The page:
The Application So Far
Now we have an application that allows the user to enter in an account number and name, and then to save it in our database. It looks like this when it’s running:
Where Do We Go From Here?
What should we do next?
Typically, in a Agile development scenario, you would get feedback from the Product Owner who is responsible for setting the priorities on the “Product Backlog”. The Product Backlog is just a big list of possible updates to the application, which might be new features, bug fixes or changes to something that’s already been done. The Product Owner always works from the position that what’s been delivered so far is the final product, unless they ask for something to be done.
In our case, we have no Product Owner, but we can speculate about how a reasonable Product Owner would decide about the priorities for development.
Our Product Backlog
The Product Backlog is just a list of things that we might do to our application. It’s a dynamic thing, and every time we update our application and show it to the users, they’ll come up with new ideas that go into the Product Backlog. We’ll keep our list to just things that seem likely at this stage.
Divide the Name Field
Just having everything in one field is a bit loose. What’s the format? “Fred Smith”? What about “Mr. Fred Smith”? Maybe “Smith, Fred”? It’s probably a good idea to break it down into three fields: a salutation, the first name and the last name.
Just about every database that you can use has at least the possibility of latency and blocking. Our simulated database has none of that, and our application doesn’t have any way to handle it. This is a big problem, and we need to deal it before we can go “live”.
Let’s run the application and hit “Save” without entering anything in the TextFields:
> Task :run Saving account: Name: Result: 1
That’s not good. We shouldn’t be able to save empty records.
If you run the application, enter an account number and name and then hit save several times, you’ll get console output that looks like this:
> Task :run Saving account: 1234 Name: Fred Smith Result: 1 Saving account: 1234 Name: Fred Smith Result: 2 Saving account: 1234 Name: Fred Smith Result: 3 Saving account: 1234 Name: Fred Smith Result: 4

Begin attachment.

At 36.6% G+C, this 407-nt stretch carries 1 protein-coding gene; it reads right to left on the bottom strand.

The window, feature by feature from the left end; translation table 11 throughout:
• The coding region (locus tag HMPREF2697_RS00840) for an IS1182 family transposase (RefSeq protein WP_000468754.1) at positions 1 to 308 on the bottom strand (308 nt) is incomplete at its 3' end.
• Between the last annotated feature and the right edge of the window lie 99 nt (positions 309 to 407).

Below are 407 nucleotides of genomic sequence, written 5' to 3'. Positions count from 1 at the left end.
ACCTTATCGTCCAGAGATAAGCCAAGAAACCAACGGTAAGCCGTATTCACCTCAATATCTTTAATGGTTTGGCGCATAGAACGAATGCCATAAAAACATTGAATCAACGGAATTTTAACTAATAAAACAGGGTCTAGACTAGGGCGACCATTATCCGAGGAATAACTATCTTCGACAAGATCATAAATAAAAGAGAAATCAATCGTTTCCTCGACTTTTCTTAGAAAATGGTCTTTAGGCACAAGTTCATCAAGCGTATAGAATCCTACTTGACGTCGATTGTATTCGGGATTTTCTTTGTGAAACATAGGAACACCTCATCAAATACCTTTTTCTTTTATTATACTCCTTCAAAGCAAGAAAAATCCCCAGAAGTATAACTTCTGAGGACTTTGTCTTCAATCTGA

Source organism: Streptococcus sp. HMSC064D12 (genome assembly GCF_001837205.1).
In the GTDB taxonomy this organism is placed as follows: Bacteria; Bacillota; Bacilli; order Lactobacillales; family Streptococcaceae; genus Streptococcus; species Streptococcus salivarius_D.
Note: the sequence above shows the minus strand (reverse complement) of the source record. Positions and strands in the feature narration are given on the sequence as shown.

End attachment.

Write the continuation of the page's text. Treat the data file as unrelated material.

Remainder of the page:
Oops! It looks like we saved the same record in our database 4 times!
Even worse, if we change the name each time, we get this:
> Task :run Saving account: 1234 Name: Fred Smith Result: 1 Saving account: 1234 Name: George White Result: 2 Saving account: 1234 Name: Robert Bland Result: 3 Saving account: 1234 Name: Sara Brown Result: 4
Yikes! Now we have 4 different records for account “1234”, each for a different person.
We should fix this.
There’s very little practical use for an application that only stores the customer name. We’ll need to add fields for address, phone number and email.
Look and Feel
This application is still pretty ugly, and it will only get worse as we expand it. Maybe we should do some work to clean up the look and feel before we go any further?
So far, we’ve only done the “Create” part of “CRUD”. We really cannot do “Delete” or “Update” until we’ve implemented “Retrieve”, so that should be the next major feature that we add.
At this point, our application works but it relies on the users behaving themselves and not creating duplicates or empty records. These things can corrupt our database, so they need to be addressed before we expand the feature set.
Even more importantly though, is that our application wouldn’t work very well with a real database that introduces latency and potentially blocks while waiting for a response. From that respect, our application is “non-functioning” and needs to fixed before we do anything else.